What the Goddess Sees and More: The View from the Top of the Pennsylvania Memorial

The 150 foot lift at the Pa. Memorial on Flag Day, June 14, 2012.

Earlier today, Gettysburg National Military Park’s monument preservation staff started a cleaning and washing project on the Pennsylvania State Memorial, the largest monument on the Gettysburg battlefield.  The work requires a 150 foot lift and the Gettysburg Foundation is covering the cost of renting the lift, as part of its ongoing support of National Park Service education and preservation projects at Gettysburg.

A dizzying view from high above the Memorial.

Work at the Pennsylvania Memorial begins with walnut-shell blasting and washing of the 7,500 pound bronze sculpture, the Goddess of Victory and Peace, at the top of the memorial to remove corrosion and grime.  The goddess will then be waxed, and the crew will complete the work by steam cleaning the entire monument, waxing the lower figures, and waxing the interior rotunda bronze.  

The Goddess holds the sword of Victory and the palm branch of Peace. Note the corrosion on the bronze.

According to Frederick Hawthorne’s “Gettysburg: Stories of Men and Monuments,” The 7,500-pound sculpture of the Goddess of Victory and Peace was cast from bronze made available by melting down Civil War cannon.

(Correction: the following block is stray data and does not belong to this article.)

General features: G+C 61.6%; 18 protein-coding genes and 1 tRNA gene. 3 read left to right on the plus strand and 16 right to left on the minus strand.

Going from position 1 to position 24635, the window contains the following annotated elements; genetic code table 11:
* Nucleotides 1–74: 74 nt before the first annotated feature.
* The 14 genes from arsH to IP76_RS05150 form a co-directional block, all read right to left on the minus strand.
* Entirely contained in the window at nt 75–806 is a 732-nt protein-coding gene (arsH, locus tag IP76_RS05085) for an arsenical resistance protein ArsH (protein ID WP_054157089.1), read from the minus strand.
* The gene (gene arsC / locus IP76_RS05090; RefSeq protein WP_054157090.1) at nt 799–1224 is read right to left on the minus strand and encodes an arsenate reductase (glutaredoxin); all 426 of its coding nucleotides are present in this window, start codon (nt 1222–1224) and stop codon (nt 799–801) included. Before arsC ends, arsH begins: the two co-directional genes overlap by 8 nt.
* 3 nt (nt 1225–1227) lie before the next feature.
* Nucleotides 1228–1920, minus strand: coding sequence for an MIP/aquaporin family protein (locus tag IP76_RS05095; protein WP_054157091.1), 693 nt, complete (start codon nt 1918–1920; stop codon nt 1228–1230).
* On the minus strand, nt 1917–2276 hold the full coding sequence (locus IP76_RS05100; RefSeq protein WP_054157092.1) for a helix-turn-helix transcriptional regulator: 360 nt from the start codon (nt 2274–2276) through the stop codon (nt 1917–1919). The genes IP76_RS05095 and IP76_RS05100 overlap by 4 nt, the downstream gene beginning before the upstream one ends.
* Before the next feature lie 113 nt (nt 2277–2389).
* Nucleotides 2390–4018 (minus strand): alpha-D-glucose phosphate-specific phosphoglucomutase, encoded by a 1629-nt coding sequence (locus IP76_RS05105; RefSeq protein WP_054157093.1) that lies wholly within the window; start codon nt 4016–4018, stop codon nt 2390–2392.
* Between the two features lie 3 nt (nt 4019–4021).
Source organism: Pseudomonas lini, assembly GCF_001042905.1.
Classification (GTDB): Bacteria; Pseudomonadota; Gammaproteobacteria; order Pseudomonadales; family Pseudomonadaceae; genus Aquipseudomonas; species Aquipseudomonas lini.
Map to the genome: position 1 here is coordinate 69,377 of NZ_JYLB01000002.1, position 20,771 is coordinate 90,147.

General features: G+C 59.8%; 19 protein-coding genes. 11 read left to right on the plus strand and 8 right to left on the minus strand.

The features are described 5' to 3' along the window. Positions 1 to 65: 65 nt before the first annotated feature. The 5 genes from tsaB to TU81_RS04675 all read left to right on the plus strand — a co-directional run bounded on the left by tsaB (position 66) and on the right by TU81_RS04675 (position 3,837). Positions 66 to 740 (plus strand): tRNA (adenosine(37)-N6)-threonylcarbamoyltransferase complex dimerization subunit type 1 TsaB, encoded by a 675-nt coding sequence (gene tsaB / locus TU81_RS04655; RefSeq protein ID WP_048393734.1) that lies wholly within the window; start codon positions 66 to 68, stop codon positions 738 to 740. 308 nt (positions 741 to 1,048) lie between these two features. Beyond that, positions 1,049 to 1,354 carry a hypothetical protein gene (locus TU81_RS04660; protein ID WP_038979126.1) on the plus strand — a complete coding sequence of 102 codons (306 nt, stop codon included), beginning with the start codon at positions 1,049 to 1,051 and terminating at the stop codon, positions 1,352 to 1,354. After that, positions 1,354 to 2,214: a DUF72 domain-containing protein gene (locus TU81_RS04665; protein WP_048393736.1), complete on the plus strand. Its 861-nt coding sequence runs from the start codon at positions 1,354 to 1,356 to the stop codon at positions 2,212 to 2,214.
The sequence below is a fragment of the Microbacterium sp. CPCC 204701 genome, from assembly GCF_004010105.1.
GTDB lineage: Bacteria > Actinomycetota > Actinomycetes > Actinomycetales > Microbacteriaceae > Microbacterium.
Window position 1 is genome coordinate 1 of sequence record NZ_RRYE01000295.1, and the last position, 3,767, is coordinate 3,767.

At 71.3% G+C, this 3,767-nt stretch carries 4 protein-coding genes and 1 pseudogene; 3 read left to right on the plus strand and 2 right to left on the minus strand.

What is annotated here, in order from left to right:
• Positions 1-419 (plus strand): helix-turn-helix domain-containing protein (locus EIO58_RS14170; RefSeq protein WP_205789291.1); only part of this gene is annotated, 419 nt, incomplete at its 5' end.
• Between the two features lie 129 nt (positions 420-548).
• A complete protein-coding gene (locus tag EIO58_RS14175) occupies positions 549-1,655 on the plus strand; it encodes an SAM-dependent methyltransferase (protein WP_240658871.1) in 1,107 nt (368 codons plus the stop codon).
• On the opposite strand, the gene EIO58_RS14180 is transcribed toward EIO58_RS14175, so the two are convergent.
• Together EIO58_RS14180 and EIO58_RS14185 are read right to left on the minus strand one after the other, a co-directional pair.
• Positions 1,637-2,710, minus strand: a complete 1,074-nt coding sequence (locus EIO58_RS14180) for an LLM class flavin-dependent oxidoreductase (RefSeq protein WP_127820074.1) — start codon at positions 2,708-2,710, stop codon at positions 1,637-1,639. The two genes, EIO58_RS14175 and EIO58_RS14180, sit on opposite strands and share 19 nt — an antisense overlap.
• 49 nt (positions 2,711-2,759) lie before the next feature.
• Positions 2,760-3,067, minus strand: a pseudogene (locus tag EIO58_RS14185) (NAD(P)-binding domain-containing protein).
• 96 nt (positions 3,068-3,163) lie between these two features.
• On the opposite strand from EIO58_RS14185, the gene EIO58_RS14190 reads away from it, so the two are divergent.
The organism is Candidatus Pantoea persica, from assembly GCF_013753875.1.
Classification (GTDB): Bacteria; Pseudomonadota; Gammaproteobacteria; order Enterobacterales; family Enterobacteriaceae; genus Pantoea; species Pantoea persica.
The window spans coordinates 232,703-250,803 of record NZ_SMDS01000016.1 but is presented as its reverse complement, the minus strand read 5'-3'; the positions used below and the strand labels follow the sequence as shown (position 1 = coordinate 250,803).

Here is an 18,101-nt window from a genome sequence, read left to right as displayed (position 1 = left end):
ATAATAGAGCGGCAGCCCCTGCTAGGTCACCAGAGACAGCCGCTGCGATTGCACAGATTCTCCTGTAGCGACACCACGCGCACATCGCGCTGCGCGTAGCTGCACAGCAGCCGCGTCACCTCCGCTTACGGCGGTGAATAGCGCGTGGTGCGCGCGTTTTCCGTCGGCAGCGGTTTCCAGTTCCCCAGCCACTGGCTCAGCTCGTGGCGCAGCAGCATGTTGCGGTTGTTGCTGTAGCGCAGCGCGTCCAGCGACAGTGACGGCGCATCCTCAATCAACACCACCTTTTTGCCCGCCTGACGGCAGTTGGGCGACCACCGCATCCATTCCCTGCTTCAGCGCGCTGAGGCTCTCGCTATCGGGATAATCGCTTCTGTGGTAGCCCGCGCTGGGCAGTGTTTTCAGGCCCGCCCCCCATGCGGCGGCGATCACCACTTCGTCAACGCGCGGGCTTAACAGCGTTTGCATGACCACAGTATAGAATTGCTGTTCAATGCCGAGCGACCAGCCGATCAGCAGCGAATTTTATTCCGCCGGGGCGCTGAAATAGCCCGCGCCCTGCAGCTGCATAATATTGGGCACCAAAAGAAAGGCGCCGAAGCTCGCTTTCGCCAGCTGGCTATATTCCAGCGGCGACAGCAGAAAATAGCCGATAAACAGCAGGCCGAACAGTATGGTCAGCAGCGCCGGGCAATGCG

Looking south at the Round Tops

The Pennsylvania Memorial is about 100 feet tall and was dedicated in 1910. 

Looking east at the park maintenance complex and the Patterson farm.

During the work, the upper level observation deck may be closed to visitors for long periods of time.  Temporary, partial closures of the first level and access to the bronze plaques will also be required during the project.  Weather conditions may cause delays in the schedule.  The work at the Pennsylvania Memorial will be completed by approximately June 29.

A stunning view north toward the town and the Eternal Light Peace Memorial in the distance.

The lift arrived late last week and the crew has already completed washing of the New York State Memorial, the Vermont State Memorial and the United States Regulars Monument.

Looking northwest over the fields of Pickett’s Charge, with the newly cleaned Vermont State Memorial in the lower right.

Special thanks to Gettysburg National Military Park Superintendent Bob Kirby for these photos which he took during his early morning inspection of the job.

Looking southwest over the Codori-Trostle thicket, the Codori Farm, the Rose Farm and the Peach Orchard.

By Katie Lawhon, Management Assistant, June 14, 2012

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Staff of Gettysburg National Military Park
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One Response to What the Goddess Sees and More: The View from the Top of the Pennsylvania Memorial

  1. Randy says:

    Cool photos, had to settle for photographing the work from the ground!
    http://www.flickr.com/photos/andyoho/7187740051/

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